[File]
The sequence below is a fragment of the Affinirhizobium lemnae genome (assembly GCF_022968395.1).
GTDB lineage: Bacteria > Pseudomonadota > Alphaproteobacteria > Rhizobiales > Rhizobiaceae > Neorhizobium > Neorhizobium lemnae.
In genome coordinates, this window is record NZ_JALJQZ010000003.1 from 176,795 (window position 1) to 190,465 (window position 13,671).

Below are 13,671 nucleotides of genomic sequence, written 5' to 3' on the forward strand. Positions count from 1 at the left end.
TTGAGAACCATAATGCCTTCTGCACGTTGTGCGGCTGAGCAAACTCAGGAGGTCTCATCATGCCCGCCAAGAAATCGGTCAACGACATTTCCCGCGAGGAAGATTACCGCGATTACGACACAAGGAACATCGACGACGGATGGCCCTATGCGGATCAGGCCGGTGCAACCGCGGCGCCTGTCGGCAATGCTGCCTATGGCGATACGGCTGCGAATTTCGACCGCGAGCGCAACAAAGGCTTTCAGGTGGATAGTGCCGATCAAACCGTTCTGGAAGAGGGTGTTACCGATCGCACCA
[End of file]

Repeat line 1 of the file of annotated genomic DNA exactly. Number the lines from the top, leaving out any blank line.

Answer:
The sequence below is a fragment of the Affinirhizobium lemnae genome (assembly GCF_022968395.1).